5. Kim C. Callis says:

    You so are saying that I am destined to always be plugged into a cable?

  6. s3hh says:

    No, you just have to forward the traffic as is done with lxcbr0.

    • Kim C. Callis says:

      Then I must be missing the information on how to do the forwarding… Is that in your blog or was it somewhere else?

      • Kim C. Callis says:

        Ok, I did see it on your site. I have my container getting it’s address from my router. Do I need to still set up DNSMASQ on my host or could I do the iptable changes on the router (which is a DD-WRT based router). Of course, now that I look at the look at your script, I realize that my router would not know anything about the my bridge on my host.

        So I need to actually setup DNSMASQ and do port forwarding on my host, although I can still let my router assign the IP address, if I am reading this right and thinking this through.

  7. s3hh says:

    It depends on what you want. If you’re happy with the router giving your container the address, then yeah you can just have the router forward whatever ports you want. Have fun! 🙂

    • Kim C. Callis says:

      Couldn’t I do the ip forwarding on the host, apply the iptables entries and still allow my router to pass the ip address?

  8. s3hh says:

    Yup there are lots of ways you can set it up. But there will have to be rules on the router to forward traffic to either the host (to then be fwded from there) or straight to the container.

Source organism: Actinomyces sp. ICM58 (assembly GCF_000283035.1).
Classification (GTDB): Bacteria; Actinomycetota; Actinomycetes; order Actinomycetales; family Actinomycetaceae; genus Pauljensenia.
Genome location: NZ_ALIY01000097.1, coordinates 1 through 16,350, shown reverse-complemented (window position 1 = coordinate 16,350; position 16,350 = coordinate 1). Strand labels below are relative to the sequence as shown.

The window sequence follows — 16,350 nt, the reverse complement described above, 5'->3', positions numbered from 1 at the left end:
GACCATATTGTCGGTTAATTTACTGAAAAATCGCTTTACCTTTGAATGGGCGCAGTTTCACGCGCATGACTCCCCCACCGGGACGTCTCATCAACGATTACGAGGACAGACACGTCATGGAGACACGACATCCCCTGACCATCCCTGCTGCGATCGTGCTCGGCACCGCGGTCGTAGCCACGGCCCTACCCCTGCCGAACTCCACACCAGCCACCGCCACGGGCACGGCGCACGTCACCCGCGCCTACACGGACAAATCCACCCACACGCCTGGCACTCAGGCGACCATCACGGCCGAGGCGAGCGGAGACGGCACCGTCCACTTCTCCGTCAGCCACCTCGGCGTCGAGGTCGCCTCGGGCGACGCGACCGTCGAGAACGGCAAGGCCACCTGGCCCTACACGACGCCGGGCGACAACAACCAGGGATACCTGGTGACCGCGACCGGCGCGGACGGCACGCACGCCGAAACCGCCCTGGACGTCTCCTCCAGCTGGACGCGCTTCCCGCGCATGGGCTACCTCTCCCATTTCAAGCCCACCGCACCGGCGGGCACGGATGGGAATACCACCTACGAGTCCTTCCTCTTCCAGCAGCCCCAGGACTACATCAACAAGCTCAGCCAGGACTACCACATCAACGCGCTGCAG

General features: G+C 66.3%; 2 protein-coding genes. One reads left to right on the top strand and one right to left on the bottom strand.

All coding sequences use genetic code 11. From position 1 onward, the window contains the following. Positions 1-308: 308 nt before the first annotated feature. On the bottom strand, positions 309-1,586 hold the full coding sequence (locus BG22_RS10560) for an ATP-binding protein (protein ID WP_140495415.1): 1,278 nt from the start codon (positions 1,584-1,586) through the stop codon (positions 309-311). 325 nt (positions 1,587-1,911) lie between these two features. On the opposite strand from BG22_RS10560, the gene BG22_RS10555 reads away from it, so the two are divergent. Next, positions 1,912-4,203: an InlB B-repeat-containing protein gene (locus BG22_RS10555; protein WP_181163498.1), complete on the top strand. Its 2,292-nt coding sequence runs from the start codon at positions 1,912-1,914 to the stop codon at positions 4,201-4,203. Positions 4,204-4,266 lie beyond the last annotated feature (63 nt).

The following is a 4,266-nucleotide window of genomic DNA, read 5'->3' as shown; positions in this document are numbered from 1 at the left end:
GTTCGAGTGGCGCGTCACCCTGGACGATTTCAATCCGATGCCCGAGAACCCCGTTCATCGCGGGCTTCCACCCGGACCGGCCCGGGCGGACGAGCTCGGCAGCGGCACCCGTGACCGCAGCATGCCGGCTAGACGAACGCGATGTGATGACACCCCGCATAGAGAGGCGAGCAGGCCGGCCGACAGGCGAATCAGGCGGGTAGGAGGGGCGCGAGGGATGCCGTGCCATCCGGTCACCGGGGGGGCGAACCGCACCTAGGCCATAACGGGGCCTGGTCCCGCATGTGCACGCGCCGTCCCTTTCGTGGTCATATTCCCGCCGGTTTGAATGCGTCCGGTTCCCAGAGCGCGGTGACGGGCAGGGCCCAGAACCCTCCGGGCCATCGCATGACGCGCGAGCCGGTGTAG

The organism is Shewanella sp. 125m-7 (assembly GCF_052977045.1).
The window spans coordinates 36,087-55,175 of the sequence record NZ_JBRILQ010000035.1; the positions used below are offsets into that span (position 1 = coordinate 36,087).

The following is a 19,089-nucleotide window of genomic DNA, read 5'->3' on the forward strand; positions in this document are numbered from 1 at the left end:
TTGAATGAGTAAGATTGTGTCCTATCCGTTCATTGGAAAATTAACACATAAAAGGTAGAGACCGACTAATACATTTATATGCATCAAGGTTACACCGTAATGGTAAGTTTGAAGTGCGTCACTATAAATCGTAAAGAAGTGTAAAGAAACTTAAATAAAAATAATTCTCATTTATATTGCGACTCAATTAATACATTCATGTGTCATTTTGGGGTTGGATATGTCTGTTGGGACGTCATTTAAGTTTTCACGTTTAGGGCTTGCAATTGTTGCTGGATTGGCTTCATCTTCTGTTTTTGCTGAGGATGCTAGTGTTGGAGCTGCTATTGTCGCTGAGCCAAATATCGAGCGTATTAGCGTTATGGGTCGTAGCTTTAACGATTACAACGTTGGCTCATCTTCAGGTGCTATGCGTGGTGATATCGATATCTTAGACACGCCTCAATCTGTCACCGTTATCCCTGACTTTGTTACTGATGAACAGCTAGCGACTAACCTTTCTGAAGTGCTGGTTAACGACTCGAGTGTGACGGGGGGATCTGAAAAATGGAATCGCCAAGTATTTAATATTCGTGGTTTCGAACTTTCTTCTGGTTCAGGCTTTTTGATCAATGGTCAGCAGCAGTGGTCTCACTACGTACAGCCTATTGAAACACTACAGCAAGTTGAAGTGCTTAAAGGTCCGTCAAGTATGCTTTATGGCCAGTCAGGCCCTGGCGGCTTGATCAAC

9. Chris says:

    You need to add the following line to your script otherwise DHCP will fail in a Debian Wheezy guest with “5 bad udp checksums in 5 packets”:

    pre-up iptables -t mangle -A POSTROUTING -p udp –dport bootpc -s 10.0.0.1 -j CHECKSUM –checksum-fill

    More details at https://github.com/fgrehm/vagrant-lxc/issues/153 and https://bugs.launchpad.net/ubuntu/+source/isc-dhcp/+bug/930962

    • s3hh says:

      Thanks – really I consider it a bug both in the kernel and dhclient (and showed up long after this blog post) but thanks for commenting, I bet it’ll save others some frutration 🙂

  10. Thanks for this post. Know it’s old, but still relevant. NAT has just been added to systemd-networkd, but it won’t trickle down for awhile. Thought I would post an upgraded script that works. Includes DHCP checksumming fix, and works with archlinux, and doesn’t create redundant rules.

    “`
    # Interfaces
    WAN={{ wan_interface | eth0 }}
    LAN={{ bridge_interface | br0 }}

    # Addresses
    LAN_IP={{ bridge_ip | 10.0.10.1 }}
    LAN_SUBNET={{ bridge_subnet | 10.0.10.0/24 }}
    DHCP_RANGE={{ bridge_dhcp_range | 10.0.10.2,10.0.10.254 }}

    # FIREWALL RULES
    iptables -A POSTROUTING -t nat -o $WAN -j MASQUERADE
    iptables -A FORWARD -m conntrack –ctstate RELATED,ESTABLISHED -j ACCEPT
    iptables -A FORWARD -s ${LAN_SUBNET} -o $WAN -j ACCEPT

    # fix DHCP checksumming
    iptables -A POSTROUTING -t mangle -p udp –dport bootpc -s ${LAN_SUBNET} -j CHECKSUM –checksum-fill

    # masq DHCP server
    dnsmasq –bind-interfaces –conf-file= –listen-address ${LAN_IP} –except-interface lo –dhcp-range ${DHCP_RANGE} –dhcp-lease-max=253 –dhcp-no-override

    “`

  11. not says:

    Why use NAT over simple IP forwarding?

  12. Kim Callis says:

    How does all of this work under systemd-networkd?